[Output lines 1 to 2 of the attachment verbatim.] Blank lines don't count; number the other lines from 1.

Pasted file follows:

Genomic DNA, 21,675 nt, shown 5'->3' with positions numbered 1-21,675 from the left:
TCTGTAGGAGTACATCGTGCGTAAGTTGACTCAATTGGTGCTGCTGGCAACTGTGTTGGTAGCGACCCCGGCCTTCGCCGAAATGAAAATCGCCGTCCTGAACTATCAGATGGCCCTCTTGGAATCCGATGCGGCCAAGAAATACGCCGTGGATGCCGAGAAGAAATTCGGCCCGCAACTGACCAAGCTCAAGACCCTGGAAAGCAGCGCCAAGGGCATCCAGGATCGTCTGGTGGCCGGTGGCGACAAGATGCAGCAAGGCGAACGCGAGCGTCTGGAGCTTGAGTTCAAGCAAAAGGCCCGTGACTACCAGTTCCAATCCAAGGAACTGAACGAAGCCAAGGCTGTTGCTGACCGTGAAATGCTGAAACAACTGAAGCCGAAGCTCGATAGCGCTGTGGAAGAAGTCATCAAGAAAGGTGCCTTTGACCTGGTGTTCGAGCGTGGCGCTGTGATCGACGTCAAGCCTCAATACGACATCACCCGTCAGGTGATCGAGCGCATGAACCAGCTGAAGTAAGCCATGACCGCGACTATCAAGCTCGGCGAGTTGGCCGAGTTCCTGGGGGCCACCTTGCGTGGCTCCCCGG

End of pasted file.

Genomic DNA, 21,675 nt, shown 5'->3' with positions numbered 1-21,675 from the left:
TCTGTAGGAGTACATCGTGCGTAAGTTGACTCAATTGGTGCTGCTGGCAACTGTGTTGGTAGCGACCCCGGCCTTCGCCGAAATGAAAATCGCCGTCCTGAACTATCAGATGGCCCTCTTGGAATCCGATGCGGCCAAGAAATACGCCGTGGATGCCGAGAAGAAATTCGGCCCGCAACTGACCAAGCTCAAGACCCTGGAAAGCAGCGCCAAGGGCATCCAGGATCGTCTGGTGGCCGGTGGCGACAAGATGCAGCAAGGCGAACGCGAGCGTCTGGAGCTTGAGTTCAAGCAAAAGGCCCGTGACTACCAGTTCCAATCCAAGGAACTGAACGAAGCCAAGGCTGTTGCTGACCGTGAAATGCTGAAACAACTGAAGCCGAAGCTCGATAGCGCTGTGGAAGAAGTCATCAAGAAAGGTGCCTTTGACCTGGTGTTCGAGCGTGGCGCTGTGATCGACGTCAAGCCTCAATACGACATCACCCGTCAGGTGATCGAGCGCATGAACCAGCTGAAGTAAGCCATGACCGCGACTATCAAGCTCGGCGAGTTGGCCGAGTTCCTGGGGGCCACCTTGCGTGGCTCCCCGG